‘Looking Over My Shoulder to Childhood Days and Later’ – Alice Pidgeon (born c.1898)
Alice Pidgeon’s memoir tells a story of sadness and loss, and readers cannot fail to sympathise with her and feel a strong liking for her character. The many terrible events that occurred in her younger years could have led to a bitter and troubled young woman, but the good standard of care she received in the orphanage after her parents died, created a hard-working and spirited young woman.
With good humour and naivety Alice Pidgeon merrily describes her experiences of childhood and young adult life. Born in Bradford, she spent her early years here, before moving to Streatham in London at around the age of four when her father got a job as a newspaper reporter for the Daily Chronicle.
Despite the many hardships encountered, her wit and light-hearted style make it less of a dismal read and more of an enjoyable and eye-opening read.
Alice’s personality intrigues me and encourages me to read on through her memoir. Death, illness and tough times are themes present throughout her writing, interlinked with happiness, friendship and ambition. This combination creates a very authentic piece of writing, which can be visualised and experienced as the story unfolds.
At the age of six, Alice’s suffered the loss of both of her parents, who died within weeks of each other. A happy family life preceded this unfortunate turn of events, and Alice lovingly describes memories of her hard-working and very caring mother and father; her father a newspaper reporter, her mother a high-class dress maker.
The family appear to have been quite sickly. Alice’s younger sister, Doris, was struck with a terrible illness in infanthood that meant that at the age of two she was temporarily left unable to walk and talk, and not until the age of three and a half was she able to learn to do so again. Their father also had ‘combustion’ problems, of which Alice mentions quite a lot. This was a problem to his work, as he would plough on through illness, after only a few days rest, so as to hold down his job, sacrificing his health. Her mother died only weeks after the horrific miscarriage of her third baby; a result of an accident in which she fell down a flight of stairs in their home during pregnancy. Her father died shortly after her mother from a ‘broken heart’ as the doctor diagnosed it. As a result of this ill-fate, the girls suffered a dramatic change of lifestyle and went from living in a family home of comfort and security, to being taken to live in a girls orphanage.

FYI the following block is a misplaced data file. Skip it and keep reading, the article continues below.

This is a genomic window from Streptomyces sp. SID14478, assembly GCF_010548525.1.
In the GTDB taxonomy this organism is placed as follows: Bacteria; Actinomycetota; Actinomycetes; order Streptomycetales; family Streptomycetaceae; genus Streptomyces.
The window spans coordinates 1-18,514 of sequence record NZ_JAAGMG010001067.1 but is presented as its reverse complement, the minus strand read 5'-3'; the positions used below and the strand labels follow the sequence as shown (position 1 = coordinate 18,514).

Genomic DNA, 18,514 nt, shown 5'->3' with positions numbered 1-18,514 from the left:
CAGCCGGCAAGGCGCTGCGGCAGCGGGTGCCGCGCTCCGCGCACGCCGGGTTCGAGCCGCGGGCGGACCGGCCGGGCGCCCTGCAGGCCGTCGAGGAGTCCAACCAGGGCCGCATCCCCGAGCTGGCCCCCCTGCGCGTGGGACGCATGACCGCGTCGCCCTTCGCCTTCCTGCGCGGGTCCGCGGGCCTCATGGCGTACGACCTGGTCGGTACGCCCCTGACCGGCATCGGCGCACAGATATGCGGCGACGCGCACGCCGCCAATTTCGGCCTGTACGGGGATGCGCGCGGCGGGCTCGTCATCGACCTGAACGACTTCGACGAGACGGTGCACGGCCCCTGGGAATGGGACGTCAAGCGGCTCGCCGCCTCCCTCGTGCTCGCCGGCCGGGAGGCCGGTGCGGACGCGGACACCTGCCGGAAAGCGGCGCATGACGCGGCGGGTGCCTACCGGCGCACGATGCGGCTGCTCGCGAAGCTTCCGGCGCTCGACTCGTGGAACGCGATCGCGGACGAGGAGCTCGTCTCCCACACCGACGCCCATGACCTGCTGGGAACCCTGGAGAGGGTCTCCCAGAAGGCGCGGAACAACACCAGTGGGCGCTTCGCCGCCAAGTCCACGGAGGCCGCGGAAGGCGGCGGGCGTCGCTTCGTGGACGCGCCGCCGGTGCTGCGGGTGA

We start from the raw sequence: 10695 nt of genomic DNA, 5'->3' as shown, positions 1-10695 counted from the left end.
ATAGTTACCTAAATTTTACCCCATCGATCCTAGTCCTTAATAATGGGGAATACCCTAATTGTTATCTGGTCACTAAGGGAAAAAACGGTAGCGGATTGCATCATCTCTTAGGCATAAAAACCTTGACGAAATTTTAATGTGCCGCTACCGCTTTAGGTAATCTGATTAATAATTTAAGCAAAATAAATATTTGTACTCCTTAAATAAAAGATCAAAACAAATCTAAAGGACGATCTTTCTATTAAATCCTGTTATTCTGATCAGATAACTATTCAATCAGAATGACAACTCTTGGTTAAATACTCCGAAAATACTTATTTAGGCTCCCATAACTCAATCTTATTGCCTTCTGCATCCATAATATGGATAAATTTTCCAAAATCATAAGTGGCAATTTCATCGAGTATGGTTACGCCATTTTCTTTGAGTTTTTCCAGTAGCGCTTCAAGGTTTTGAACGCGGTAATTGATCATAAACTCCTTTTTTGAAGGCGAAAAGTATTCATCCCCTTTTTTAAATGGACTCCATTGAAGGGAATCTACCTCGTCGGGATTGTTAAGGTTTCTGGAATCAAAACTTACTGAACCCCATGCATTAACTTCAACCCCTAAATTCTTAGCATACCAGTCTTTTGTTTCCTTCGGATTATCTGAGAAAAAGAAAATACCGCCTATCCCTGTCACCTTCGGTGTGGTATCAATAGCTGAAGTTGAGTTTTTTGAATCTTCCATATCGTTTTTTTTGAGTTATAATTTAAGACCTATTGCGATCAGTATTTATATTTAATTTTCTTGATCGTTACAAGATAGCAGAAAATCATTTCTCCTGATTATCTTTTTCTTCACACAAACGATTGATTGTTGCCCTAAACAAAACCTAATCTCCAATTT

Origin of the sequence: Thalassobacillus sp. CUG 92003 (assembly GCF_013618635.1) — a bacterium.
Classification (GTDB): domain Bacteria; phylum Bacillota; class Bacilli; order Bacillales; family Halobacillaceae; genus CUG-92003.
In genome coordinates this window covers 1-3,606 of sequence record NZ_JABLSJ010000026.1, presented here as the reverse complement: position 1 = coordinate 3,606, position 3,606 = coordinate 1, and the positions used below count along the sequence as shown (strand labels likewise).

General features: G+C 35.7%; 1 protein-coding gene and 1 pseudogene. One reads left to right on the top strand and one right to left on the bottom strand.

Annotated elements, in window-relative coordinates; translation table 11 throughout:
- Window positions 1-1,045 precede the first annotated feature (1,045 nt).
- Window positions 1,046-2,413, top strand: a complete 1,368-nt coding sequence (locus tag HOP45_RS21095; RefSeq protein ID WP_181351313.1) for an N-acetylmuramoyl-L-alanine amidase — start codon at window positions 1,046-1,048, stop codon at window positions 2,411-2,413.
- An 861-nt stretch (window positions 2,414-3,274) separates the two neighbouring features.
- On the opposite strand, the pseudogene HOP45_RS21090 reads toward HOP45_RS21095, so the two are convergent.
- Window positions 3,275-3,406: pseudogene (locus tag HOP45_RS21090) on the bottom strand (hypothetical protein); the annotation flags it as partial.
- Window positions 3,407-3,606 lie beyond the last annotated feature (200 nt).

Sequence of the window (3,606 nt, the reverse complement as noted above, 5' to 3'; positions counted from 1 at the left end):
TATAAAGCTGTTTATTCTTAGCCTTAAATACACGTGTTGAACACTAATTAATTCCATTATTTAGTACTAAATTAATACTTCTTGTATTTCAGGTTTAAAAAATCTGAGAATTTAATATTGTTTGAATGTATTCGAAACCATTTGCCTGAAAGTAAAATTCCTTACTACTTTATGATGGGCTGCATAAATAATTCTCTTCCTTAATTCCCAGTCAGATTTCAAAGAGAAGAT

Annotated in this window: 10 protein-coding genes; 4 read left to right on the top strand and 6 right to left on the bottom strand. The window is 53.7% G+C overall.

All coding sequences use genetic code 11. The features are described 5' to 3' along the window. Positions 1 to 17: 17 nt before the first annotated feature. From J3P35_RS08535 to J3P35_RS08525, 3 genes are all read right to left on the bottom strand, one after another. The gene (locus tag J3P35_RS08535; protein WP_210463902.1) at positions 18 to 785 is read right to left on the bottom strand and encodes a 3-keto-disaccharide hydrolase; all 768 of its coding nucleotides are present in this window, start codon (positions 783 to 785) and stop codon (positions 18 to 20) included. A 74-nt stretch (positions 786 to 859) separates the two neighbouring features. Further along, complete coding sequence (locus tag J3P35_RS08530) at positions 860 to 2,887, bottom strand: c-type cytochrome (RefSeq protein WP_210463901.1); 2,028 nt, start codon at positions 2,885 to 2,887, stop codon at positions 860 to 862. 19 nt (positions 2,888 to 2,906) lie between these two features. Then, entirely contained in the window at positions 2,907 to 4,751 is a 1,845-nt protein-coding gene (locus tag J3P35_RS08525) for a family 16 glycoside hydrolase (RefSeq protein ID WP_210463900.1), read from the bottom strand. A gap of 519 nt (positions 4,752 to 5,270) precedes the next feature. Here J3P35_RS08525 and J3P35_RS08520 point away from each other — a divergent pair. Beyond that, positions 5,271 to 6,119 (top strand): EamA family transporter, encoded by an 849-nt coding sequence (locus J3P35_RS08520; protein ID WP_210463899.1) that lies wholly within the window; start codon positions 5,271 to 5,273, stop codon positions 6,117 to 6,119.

Alice resided in St. John Groom’s Home for Little Girls, in London, until the age of seventeen. Her experience, as she describes it, is one of happiness and care, punctured, however, by the sad truth of her past and the longing to see her parents again. She created good friendships within the orphanage and speaks highly of the girls she lived with. Not overly strict, the orphanage, where they were mercifully not required to wear a uniform but wore normal clothes so as to blend in with other local girls, proved a good home for Alice and her sister.
Many people come and go in Alice’s life. In her younger years, before her parents’ death, Alice recalls her grannie being an important presence in her life. Her grannie, although blind, was a friendly figure and spent her time knitting and offering sweets and other confectionaries to Alice and Doris. Alice cared greatly for her, and was saddened to leave her when the time came for her to go to the orphanage.
Alice’s nurturing disposition is something she would carry over into her career as a nanny, caring for children, as well as eventually her own children in later life. She recalls looking after her younger sister once she had recovered from her strenuous illness and this gentle character was a trait she kept through her time in the orphanage and in later years. Her desire was to look after young children and babies, and she travelled great distances around the country to find her ideal position. She encountered the horrid bullying figure of the nurse in one of her jobs, and for the first time we read of meanness and cruelty. She risks her health, too, to find herself a good position as nanny. Already flu-ridden, she traipses across Manchester and neighbouring places to go for her interview.
Alice mentions her naivety frequently in her writing, and this helps highlight another frequent class distiction. Many of the employers offering work as a nanny in their home, take her lack of knowledge light-heartedly, while some show definite signs of snobbery towards the young, innocent woman.
Readers of Alice’s memoir will never lose interest, as her story twists and turns so much that it creates a highly stimulating read. Those with interest in early 20th century England, particularly Bolton, Streatham or indeed those with knowledge of John Groom, would find this a highly useful insight, as it covers many areas of the country, not just specifically on one. Those who are interested in learning about the orphanages and the different lifestyles and class systems of the era will also learn much from reading Alice Pidgeon’s memoir.